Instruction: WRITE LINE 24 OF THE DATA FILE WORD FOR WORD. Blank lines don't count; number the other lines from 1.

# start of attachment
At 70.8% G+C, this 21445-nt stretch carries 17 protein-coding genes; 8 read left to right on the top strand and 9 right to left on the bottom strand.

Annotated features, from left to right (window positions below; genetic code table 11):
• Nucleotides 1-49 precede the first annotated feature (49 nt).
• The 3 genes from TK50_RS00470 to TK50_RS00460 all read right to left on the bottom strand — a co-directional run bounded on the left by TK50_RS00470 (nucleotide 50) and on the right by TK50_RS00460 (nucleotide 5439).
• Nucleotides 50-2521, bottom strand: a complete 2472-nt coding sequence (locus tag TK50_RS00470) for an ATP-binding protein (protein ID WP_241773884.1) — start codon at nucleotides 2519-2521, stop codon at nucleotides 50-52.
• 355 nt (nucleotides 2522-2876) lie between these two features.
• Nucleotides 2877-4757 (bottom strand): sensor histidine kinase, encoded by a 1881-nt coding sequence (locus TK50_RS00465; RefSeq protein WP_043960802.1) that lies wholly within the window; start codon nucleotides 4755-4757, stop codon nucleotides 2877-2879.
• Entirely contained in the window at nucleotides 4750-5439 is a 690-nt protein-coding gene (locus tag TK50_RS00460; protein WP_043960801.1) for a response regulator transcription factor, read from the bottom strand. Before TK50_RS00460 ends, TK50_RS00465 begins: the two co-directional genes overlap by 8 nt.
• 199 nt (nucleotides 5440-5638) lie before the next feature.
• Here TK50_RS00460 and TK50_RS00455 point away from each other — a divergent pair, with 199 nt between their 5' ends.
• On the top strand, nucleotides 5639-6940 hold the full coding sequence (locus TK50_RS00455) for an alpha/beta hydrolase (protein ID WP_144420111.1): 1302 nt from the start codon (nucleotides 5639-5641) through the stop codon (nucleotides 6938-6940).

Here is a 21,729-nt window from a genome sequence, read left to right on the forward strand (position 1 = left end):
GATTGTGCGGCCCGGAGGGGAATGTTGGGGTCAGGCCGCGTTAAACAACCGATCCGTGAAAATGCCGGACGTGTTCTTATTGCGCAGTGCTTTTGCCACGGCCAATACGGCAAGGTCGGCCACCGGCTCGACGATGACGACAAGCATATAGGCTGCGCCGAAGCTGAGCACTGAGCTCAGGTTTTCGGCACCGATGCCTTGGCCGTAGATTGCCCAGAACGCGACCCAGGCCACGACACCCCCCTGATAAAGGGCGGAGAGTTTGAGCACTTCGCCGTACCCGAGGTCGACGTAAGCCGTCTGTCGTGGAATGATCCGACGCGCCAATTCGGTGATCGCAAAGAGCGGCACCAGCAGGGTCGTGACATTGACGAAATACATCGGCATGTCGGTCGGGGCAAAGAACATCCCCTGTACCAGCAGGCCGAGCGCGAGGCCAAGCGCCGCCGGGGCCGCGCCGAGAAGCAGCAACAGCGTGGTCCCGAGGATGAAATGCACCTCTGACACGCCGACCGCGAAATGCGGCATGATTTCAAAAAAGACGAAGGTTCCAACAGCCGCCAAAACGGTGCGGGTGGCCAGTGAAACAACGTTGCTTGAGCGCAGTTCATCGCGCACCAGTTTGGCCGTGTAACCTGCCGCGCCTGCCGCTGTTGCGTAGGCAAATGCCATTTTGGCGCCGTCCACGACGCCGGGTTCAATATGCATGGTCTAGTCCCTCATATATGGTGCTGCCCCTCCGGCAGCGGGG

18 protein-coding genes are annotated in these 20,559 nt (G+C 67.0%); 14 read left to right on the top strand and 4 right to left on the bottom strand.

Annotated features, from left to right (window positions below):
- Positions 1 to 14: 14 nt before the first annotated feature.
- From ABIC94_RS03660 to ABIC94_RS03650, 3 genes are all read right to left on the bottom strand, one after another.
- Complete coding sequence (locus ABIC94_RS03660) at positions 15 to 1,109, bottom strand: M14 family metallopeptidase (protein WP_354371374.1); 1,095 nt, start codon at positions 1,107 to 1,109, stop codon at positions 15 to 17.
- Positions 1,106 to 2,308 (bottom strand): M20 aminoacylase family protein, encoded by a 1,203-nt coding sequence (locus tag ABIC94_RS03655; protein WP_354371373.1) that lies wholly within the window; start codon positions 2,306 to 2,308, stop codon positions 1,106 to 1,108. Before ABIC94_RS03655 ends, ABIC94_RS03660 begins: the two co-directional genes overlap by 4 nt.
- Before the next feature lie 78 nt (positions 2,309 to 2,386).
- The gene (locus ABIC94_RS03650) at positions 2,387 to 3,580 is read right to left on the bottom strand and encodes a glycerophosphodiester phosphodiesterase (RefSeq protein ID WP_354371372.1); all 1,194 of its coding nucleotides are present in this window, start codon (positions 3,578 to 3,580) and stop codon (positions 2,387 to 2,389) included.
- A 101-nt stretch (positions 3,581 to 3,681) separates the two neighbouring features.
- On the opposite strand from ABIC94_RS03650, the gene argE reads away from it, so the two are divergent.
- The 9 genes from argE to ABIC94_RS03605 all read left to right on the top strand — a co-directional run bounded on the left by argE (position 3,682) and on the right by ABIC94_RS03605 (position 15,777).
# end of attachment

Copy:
- The 9 genes from argE to ABIC94_RS03605 all read left to right on the top strand — a co-directional run bounded on the left by argE (position 3,682) and on the right by ABIC94_RS03605 (position 15,777).